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Journal/Book Title/Conference

School Psychology Review


Taylor & Francis Inc.

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Limited research has explored how the characteristics of student and teacher racial/ethnic composition may explain students’ perceptions of school climate. This study used stratified analysis to assess the associations of two prominent diversity aspects (i.e., student racial/ethnic diversity and teacher racial/ethnic diversity) with students’ perceived school climate. Particularly, this study controlled for student- and school-levels demographic characteristics among 41,237 Latinx students and 23,819 White students from 7th grade to 12th grade enrolled in 250 California public schools. The findings indicated that higher teacher racial/ethnic diversity had a mild to moderate positive association with perceived school attitudes to parental participation (Economically Disadvantaged Latinx: β = 0.20, p < .05; Economically Disadvantaged White: β = 0.37, p < .01) and perceived school equity and safety (Economically Disadvantaged Latinx: β = 0.16, p < .05; Economically Disadvantaged White: β = 0.19, p < .05) among Latinx and White students from economically disadvantaged backgrounds. Only Latinx students from economically disadvantaged backgrounds perceived less favorable school safety and equity in schools with a higher student racial/ethnic diversity (Economically Disadvantaged Latinx: β = −0.20, p < .05). Results have implications for addressing school climate disparities at an organizational level.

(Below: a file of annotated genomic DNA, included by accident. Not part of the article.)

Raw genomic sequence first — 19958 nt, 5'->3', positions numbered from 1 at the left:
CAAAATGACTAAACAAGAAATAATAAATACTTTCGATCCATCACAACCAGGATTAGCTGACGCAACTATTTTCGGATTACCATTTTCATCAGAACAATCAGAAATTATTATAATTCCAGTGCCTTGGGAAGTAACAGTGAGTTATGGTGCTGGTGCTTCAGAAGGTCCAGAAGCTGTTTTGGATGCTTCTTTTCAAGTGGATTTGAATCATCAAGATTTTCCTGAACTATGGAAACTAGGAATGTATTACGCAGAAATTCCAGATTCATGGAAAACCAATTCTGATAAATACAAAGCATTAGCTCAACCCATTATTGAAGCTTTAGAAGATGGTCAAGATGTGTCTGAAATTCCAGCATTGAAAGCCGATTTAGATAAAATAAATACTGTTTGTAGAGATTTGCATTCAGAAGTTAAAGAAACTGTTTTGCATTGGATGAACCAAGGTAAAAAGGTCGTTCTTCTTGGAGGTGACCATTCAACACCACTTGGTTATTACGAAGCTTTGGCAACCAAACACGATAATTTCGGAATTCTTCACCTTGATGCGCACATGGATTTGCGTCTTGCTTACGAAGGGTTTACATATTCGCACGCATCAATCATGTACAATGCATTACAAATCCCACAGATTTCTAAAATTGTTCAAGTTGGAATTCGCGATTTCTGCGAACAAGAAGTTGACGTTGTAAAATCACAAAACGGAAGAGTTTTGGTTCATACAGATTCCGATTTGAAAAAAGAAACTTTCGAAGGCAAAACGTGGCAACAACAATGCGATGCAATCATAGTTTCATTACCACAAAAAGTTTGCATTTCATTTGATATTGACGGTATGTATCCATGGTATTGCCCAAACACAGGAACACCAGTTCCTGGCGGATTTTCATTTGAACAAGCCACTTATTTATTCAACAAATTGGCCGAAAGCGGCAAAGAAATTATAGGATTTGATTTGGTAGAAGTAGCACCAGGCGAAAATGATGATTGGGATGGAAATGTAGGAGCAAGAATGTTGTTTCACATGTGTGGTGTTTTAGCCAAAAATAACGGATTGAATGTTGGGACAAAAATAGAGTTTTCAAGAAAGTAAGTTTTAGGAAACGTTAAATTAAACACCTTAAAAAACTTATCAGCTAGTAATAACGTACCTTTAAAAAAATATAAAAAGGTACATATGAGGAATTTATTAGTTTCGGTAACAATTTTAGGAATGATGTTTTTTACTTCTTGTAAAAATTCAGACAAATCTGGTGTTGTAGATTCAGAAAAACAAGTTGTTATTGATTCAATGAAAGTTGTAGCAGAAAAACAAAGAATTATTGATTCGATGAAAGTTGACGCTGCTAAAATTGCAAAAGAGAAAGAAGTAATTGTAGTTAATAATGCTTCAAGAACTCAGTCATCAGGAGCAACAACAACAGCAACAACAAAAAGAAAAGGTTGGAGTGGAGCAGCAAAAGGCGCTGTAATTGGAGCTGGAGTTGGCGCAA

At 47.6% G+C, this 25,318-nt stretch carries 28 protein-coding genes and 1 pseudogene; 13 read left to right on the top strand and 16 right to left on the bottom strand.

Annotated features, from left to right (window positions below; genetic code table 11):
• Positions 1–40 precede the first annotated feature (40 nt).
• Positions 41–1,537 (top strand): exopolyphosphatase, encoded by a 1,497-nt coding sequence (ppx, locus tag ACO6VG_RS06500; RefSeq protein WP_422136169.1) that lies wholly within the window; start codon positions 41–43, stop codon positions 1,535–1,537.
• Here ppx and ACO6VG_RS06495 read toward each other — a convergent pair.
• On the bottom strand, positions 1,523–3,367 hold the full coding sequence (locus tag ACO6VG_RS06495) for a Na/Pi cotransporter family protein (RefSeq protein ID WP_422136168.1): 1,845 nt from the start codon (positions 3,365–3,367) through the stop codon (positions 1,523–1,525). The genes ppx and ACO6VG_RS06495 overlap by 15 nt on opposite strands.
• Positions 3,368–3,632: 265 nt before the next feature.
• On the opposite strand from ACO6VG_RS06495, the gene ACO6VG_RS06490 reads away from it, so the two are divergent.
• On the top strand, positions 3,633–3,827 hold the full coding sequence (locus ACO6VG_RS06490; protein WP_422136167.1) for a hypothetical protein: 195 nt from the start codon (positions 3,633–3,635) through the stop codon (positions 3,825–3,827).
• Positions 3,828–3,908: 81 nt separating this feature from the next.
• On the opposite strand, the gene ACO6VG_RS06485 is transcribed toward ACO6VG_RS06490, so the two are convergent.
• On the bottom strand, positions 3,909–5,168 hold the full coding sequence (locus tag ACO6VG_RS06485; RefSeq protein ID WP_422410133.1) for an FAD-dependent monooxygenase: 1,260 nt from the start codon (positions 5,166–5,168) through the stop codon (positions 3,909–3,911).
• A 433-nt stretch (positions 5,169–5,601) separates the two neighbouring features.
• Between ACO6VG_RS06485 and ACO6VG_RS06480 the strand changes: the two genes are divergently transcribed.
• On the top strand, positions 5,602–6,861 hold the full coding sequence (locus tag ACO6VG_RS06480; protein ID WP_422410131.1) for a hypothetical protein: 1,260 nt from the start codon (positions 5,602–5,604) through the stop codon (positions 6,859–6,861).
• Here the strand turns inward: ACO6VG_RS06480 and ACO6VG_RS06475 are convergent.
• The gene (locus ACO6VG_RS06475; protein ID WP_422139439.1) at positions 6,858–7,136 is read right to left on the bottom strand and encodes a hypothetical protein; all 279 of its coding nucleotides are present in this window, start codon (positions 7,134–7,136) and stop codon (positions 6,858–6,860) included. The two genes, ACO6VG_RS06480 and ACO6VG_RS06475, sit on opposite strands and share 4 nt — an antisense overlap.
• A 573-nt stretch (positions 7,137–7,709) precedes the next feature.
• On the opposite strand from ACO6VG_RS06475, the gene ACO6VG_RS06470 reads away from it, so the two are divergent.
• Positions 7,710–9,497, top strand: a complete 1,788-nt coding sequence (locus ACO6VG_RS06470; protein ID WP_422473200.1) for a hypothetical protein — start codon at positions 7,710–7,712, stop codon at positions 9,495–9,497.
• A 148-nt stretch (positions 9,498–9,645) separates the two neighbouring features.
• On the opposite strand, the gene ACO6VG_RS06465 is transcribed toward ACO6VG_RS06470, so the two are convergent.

This is an Accepted Manuscript of an article published by Taylor & Francis in School Psychology Review on Jan. 12, 2024, available at:

Available for download on Saturday, July 12, 2025